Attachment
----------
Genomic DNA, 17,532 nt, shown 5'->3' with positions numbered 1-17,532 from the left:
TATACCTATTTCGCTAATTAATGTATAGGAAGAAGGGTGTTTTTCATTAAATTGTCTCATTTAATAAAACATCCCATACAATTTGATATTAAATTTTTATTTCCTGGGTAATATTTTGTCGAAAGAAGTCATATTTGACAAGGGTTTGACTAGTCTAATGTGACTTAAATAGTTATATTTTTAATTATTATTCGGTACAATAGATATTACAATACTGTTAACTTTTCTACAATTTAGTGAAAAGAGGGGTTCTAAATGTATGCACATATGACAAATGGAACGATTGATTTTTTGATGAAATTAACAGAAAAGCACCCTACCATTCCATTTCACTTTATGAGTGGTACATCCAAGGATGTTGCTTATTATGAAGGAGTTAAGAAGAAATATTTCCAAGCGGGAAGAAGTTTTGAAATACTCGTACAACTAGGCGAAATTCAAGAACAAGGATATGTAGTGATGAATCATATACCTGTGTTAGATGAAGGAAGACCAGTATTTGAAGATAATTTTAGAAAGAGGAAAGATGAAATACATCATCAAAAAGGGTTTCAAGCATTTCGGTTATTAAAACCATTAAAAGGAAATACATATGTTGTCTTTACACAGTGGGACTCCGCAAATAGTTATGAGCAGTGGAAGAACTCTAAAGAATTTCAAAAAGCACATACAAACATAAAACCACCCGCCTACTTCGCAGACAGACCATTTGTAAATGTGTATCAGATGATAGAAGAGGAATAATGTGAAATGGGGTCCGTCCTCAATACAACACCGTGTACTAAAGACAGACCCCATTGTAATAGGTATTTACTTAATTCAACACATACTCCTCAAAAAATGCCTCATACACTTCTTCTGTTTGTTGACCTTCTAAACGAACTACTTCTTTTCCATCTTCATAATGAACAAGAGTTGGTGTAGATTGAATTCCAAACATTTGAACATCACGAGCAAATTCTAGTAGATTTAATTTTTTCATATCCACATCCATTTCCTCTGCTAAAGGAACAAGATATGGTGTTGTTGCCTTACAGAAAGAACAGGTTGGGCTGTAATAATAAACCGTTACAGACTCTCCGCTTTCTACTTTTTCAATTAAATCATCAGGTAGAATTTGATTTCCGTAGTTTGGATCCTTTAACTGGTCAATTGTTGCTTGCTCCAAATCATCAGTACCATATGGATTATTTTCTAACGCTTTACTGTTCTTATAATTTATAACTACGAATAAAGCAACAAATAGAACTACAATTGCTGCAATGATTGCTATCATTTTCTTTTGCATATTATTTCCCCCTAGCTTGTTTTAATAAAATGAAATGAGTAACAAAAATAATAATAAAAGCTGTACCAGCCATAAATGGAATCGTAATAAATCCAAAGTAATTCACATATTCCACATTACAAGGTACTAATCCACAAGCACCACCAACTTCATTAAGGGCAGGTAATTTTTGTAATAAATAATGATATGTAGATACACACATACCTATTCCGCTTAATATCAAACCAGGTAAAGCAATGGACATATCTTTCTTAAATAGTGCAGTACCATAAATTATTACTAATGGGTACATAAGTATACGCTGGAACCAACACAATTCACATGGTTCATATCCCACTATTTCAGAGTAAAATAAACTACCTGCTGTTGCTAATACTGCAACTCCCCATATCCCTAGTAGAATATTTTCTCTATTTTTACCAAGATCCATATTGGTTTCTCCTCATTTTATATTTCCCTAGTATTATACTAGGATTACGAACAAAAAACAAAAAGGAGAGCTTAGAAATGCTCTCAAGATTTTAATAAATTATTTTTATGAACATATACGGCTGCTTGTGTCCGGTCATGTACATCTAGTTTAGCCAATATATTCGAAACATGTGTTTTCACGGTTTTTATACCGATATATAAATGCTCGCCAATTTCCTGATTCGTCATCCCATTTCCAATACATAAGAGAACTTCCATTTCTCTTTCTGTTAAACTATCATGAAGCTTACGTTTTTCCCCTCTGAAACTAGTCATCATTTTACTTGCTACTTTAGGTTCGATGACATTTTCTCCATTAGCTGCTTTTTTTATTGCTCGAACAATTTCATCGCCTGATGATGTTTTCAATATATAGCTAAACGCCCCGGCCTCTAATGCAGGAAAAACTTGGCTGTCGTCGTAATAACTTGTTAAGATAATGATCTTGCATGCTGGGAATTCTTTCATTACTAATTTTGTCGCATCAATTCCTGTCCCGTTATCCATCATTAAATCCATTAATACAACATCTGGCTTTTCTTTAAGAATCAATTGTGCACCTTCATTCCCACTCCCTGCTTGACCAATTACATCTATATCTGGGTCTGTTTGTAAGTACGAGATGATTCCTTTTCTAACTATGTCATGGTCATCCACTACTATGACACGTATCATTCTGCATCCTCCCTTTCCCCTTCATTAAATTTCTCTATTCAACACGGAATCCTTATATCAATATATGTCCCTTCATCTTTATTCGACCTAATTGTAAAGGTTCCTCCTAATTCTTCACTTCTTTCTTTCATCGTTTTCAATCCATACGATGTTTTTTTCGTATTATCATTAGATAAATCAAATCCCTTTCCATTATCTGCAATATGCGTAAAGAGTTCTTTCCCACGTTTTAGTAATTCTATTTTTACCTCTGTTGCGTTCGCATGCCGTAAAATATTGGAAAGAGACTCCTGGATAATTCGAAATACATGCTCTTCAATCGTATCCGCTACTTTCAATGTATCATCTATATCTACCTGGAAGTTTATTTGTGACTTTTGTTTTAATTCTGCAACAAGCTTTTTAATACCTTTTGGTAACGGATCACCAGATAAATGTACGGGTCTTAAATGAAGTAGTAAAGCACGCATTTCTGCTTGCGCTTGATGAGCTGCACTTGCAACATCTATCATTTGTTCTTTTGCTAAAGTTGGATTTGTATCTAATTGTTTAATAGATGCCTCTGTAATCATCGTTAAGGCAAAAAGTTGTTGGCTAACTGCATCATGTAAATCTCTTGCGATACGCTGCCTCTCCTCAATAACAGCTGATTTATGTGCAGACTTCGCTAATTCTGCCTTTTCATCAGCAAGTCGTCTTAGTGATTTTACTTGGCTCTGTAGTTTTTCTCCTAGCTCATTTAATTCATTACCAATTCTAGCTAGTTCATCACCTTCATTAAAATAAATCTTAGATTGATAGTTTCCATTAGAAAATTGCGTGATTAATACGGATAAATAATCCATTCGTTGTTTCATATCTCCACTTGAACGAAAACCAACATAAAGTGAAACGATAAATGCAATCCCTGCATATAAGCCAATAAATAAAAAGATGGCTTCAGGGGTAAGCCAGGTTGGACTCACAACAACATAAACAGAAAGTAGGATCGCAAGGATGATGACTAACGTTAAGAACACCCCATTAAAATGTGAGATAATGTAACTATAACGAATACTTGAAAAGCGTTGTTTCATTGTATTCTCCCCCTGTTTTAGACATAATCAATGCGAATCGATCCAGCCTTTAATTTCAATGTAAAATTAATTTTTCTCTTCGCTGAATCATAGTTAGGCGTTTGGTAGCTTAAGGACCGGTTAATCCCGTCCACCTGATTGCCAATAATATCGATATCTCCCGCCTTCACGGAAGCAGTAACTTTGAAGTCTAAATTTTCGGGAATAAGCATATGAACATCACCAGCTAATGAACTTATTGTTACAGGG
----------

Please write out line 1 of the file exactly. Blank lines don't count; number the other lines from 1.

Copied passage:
Genomic DNA, 17,532 nt, shown 5'->3' with positions numbered 1-17,532 from the left: